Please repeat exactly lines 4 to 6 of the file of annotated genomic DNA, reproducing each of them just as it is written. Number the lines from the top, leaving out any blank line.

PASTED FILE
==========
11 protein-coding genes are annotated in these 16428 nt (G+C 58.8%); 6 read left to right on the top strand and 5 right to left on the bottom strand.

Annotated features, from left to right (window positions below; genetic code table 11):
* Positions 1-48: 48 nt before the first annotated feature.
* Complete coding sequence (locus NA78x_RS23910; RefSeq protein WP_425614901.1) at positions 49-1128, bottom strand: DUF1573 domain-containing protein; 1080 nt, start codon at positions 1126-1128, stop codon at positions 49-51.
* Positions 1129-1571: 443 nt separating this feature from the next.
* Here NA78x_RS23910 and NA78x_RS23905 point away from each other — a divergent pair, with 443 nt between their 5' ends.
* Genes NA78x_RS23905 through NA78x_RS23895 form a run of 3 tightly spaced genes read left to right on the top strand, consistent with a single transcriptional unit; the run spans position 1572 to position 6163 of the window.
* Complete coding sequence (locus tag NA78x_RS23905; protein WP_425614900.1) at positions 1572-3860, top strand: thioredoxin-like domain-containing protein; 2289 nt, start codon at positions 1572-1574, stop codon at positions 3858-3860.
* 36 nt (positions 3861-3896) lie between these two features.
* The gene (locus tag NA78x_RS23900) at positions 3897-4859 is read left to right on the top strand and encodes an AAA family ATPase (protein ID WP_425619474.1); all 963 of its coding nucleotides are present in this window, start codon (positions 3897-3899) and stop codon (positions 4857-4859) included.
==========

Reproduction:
* Complete coding sequence (locus NA78x_RS23910; RefSeq protein WP_425614901.1) at positions 49-1128, bottom strand: DUF1573 domain-containing protein; 1080 nt, start codon at positions 1126-1128, stop codon at positions 49-51.
* Positions 1129-1571: 443 nt separating this feature from the next.
* Here NA78x_RS23910 and NA78x_RS23905 point away from each other — a divergent pair, with 443 nt between their 5' ends.